Dario's Lab

A Selection of Custom Work in High-Performance Aerospace Applications

Carbonix quickly took on a number of aerospace projects as part of the deliberate exploration of diverse applications of our capability and technology.

As well as discrete parts such as cowlings for conventional aircraft, I put my hand up to provide solutions for a number of drone applications.

Below are some samples authorised for publication by the respective customers (others remain confidential so unfortunately are not able to be shared).

Below left is a fixed-wing aircraft capable of delivering a remotely operated underwater vehicle or torpedo. This concept was developed and prototyped for Singapore Aerospace as part of their advanced strategic research and development.

The aircraft featured above centre (CAD model) and right (prototype) was developed for Guardian Aerospace as a MALE (Medium Altitude Long Endurance) military platform.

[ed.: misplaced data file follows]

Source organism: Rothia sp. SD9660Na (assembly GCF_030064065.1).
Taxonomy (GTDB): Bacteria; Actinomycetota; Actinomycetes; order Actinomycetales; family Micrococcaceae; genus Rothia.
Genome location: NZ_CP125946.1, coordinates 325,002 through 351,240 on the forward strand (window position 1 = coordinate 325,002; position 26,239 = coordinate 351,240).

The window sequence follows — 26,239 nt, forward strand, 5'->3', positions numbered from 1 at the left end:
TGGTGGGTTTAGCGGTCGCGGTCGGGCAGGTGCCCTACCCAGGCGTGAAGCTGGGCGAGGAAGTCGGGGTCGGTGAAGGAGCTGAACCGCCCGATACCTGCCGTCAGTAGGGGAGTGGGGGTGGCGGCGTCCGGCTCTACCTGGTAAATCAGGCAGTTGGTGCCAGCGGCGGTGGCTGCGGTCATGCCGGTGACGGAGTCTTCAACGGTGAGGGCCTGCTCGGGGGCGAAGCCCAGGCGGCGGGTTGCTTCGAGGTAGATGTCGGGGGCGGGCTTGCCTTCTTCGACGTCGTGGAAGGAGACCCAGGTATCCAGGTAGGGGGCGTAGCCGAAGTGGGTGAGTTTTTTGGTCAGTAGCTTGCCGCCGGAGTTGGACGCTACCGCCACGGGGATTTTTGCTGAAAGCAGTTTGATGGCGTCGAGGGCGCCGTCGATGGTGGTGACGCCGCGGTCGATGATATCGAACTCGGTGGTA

It used a radical canard configuration to maximise efficiency and hence range.

The design featured ‘wet wing’ fuel tanks, ‘tip dragger’ rudders, Meredith effect cylinder head cooling, and fully retractable landing gear.

It used a powerplant and electronics already in inventory with a number of military and security organisation (though re-purposed from ground applications given drone use was very much in its embryonic stage back in 2012!).

Above left can be seen one of many concepts proposing to expand Cometa so it could accommodate heavier and bulky payloads. This was requested for a follow-up phase with the original customer after the initial contract was delivered.

The tubular tail booms and removable nose payload fairing allowed very easy modification of the payload bay and adjustment of tail volume to maintain balance and stability.

Above centre is an example of a complex tooling set required to produce a sophisticated drone airframe accurately and repeatably.

And above right is an early concept for an alternative VTOL architecture using electric tilt-rotors (with the streamlined ends of the rotor housings and the tips of the vertical stabilisers doubling as landing gear).

Below are some (of many) concept sketches – something I’ve always loved doing. This early phase of every design process allows a quick and approximate exploration of basic schemes and layouts that can then be evaluated and culled with respect to key design requirements.